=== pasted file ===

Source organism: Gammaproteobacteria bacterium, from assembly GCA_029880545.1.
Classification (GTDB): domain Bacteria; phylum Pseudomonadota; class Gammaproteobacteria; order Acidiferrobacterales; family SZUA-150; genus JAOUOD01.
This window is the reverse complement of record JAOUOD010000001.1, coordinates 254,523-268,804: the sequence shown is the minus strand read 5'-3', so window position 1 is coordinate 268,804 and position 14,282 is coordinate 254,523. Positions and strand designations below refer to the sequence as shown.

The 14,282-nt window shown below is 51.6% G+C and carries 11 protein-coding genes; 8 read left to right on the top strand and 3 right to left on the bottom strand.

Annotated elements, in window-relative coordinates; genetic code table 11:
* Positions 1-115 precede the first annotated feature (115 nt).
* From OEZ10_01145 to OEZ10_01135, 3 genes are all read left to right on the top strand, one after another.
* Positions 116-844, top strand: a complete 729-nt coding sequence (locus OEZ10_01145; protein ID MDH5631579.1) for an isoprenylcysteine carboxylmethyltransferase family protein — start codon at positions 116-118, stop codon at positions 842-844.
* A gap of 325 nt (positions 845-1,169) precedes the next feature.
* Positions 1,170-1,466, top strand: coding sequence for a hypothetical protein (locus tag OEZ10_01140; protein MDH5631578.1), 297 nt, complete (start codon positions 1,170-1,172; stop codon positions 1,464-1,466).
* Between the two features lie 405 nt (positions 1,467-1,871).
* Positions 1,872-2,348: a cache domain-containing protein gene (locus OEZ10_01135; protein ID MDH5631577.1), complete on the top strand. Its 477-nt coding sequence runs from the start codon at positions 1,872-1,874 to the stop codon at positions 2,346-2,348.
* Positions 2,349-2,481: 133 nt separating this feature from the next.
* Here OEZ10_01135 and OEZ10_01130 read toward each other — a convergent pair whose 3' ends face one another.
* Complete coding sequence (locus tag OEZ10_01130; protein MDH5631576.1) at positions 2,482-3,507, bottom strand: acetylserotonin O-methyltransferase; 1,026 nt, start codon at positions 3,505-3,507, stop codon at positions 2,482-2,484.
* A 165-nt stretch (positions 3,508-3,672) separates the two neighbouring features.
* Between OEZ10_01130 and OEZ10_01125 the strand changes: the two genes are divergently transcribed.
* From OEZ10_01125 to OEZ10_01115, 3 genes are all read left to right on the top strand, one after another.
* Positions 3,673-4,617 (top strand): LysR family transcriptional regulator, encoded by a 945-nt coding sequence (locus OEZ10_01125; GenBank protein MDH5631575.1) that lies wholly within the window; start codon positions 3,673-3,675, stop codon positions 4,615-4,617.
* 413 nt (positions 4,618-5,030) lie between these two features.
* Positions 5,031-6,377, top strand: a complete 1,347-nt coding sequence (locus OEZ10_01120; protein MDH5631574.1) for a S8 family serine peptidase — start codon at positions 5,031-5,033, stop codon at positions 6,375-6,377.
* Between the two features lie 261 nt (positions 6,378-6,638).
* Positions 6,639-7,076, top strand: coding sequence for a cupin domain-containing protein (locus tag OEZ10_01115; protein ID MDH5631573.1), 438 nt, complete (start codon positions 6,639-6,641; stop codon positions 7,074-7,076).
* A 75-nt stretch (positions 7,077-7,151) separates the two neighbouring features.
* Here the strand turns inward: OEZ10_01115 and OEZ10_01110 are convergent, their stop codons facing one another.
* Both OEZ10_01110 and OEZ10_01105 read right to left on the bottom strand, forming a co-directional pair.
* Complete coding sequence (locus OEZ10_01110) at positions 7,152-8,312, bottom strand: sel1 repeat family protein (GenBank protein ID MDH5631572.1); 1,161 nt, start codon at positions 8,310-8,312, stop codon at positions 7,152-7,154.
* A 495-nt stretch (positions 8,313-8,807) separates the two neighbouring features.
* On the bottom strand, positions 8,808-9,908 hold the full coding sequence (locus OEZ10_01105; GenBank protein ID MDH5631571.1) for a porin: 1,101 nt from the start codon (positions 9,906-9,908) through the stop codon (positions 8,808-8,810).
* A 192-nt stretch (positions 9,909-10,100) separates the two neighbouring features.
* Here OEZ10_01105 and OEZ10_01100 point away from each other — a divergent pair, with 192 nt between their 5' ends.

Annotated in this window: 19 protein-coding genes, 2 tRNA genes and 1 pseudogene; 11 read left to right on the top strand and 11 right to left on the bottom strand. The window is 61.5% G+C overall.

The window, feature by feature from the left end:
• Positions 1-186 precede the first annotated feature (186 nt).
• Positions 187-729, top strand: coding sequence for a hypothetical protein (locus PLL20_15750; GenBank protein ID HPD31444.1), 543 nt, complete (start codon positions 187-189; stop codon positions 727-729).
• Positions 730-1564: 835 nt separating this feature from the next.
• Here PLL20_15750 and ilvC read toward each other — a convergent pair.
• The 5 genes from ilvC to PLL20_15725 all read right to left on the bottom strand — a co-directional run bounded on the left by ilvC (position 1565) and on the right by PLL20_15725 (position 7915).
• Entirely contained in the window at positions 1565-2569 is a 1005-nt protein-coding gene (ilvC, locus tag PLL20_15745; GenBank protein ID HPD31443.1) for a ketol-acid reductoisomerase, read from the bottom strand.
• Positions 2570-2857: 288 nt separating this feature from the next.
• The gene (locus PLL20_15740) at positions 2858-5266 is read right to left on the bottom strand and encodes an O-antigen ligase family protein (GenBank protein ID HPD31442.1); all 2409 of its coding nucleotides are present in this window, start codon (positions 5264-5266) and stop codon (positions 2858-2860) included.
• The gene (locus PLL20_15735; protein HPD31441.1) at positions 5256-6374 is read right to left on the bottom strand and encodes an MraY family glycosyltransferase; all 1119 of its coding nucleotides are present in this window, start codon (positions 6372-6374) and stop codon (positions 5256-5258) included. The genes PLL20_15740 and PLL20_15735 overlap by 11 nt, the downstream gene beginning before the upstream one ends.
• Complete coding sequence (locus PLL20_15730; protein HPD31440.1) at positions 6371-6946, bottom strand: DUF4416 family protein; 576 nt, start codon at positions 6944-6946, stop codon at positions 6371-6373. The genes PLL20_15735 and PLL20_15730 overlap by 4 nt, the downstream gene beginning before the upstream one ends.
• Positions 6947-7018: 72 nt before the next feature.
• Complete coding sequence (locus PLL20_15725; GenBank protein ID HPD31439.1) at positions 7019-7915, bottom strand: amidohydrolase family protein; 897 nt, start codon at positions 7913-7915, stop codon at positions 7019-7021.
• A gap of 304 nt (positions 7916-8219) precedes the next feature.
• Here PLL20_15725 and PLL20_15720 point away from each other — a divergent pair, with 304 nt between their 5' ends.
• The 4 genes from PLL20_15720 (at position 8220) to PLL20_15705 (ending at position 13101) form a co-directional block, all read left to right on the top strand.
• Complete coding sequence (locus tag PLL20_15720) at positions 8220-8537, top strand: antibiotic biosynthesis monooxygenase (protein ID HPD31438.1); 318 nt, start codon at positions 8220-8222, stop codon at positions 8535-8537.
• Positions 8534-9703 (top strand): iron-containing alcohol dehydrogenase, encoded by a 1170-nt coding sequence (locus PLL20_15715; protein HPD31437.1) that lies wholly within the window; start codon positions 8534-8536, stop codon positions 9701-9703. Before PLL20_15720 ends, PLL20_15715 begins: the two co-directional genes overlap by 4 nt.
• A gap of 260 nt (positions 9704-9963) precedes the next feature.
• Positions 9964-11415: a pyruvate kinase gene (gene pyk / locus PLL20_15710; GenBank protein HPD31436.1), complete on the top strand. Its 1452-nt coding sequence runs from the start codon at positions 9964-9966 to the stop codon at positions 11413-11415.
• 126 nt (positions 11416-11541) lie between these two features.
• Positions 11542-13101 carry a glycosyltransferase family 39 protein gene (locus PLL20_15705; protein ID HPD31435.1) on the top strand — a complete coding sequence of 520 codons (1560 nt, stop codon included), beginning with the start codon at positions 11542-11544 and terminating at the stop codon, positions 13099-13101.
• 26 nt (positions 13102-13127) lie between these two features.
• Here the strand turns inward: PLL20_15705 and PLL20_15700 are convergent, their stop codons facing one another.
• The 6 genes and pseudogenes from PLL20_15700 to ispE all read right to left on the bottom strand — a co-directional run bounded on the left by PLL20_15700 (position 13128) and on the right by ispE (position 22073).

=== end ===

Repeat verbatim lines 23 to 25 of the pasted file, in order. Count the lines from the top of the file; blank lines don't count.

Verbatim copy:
* Positions 6,639-7,076, top strand: coding sequence for a cupin domain-containing protein (locus tag OEZ10_01115; protein ID MDH5631573.1), 438 nt, complete (start codon positions 6,639-6,641; stop codon positions 7,074-7,076).
* A 75-nt stretch (positions 7,077-7,151) separates the two neighbouring features.
* Here the strand turns inward: OEZ10_01115 and OEZ10_01110 are convergent, their stop codons facing one another.